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Parlez-vous français? Habla español? High school students will have to answer "yes" to graduate if a bill making its way through Utah's Capitol becomes law.

Under SB219, sponsored by Draper Republican Sen. Howard Stephenson, students would be required to be proficient in a world language before graduating and would get special "bi-literacy" diplomas. Senate Education Committee members signed off on the bill Tuesday.

Stephenson said Utah is a national leader in dual immersion education, in which students speak a second language for half the day. His bill would take the state further in promoting language learning.

"If we're serious about being a world language state, I think we need to finally step up to that," he said.

But Laura Belnap, a member of the state school board, questioned whether lawmakers should be setting graduation requirements, a function typically reserved for the board of education. She also suggested that a world language requirement would force school districts to redistribute funds in order to invest in language education.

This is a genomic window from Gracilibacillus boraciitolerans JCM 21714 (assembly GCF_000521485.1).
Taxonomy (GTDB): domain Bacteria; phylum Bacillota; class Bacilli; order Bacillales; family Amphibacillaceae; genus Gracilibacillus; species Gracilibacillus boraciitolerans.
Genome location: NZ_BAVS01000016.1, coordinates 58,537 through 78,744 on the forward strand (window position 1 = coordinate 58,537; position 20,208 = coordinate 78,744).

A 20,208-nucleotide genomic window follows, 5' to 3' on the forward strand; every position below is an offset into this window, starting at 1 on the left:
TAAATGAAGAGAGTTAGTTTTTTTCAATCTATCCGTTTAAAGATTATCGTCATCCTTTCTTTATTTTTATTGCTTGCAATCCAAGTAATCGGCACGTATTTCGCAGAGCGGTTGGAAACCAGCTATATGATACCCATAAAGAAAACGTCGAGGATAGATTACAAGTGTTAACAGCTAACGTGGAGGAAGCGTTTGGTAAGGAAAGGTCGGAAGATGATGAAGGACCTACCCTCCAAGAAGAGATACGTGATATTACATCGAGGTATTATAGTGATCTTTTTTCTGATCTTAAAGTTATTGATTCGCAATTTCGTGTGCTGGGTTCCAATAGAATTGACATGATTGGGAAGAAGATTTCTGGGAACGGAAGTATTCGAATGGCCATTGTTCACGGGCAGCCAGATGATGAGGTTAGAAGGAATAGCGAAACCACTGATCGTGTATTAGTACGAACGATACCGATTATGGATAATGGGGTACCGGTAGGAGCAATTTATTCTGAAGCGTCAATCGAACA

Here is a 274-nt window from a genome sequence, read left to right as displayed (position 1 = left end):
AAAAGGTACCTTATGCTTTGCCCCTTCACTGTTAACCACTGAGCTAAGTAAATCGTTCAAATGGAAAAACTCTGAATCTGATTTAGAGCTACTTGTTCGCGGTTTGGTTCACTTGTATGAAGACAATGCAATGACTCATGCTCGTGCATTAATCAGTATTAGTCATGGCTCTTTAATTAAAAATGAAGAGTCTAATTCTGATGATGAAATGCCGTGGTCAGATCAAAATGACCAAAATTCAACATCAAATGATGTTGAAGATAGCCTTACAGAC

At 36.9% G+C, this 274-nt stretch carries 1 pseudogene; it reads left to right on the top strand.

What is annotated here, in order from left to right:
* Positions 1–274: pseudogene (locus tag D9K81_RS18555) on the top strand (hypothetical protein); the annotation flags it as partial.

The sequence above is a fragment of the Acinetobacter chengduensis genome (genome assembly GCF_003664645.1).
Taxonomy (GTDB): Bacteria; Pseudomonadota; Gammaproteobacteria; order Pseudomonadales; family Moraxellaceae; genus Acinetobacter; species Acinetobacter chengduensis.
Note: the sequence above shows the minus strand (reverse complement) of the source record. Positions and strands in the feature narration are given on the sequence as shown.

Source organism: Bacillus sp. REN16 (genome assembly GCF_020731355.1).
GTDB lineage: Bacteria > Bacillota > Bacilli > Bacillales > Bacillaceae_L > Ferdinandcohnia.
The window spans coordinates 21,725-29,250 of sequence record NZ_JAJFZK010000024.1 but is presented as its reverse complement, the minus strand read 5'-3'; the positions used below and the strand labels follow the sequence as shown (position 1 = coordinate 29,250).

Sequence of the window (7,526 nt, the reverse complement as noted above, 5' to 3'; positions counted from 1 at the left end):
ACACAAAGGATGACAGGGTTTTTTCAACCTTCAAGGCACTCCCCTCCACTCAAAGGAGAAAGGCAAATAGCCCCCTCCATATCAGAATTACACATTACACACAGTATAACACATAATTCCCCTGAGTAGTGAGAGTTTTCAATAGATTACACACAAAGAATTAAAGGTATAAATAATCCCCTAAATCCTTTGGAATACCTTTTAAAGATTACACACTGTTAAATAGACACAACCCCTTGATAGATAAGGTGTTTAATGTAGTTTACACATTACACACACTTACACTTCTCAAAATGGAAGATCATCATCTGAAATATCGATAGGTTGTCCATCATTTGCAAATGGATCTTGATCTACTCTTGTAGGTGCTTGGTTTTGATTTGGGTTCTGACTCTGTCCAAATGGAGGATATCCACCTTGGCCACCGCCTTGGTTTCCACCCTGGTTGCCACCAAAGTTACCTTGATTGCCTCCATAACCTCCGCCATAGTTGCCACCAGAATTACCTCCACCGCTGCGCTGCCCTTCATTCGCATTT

"We would have to at least double the number of foreign language teachers," she said. "What are we going to have to give up to provide that?"

Stephenson maintains his bill will not increase costs for schools because the same number of students would be taking the same number of required credits for graduation.

"We all have heard stories of the wasted senior year, and that is the case for many students," he said.

Sen. Mark Madsen, R-Saratoga Springs, spoke in favor of the bill. He said students benefit from world language skills after leaving high school.

"It's a big world out there and we need to prepare our students to go out," he said.

The bill now will go before the full Senate for consideration.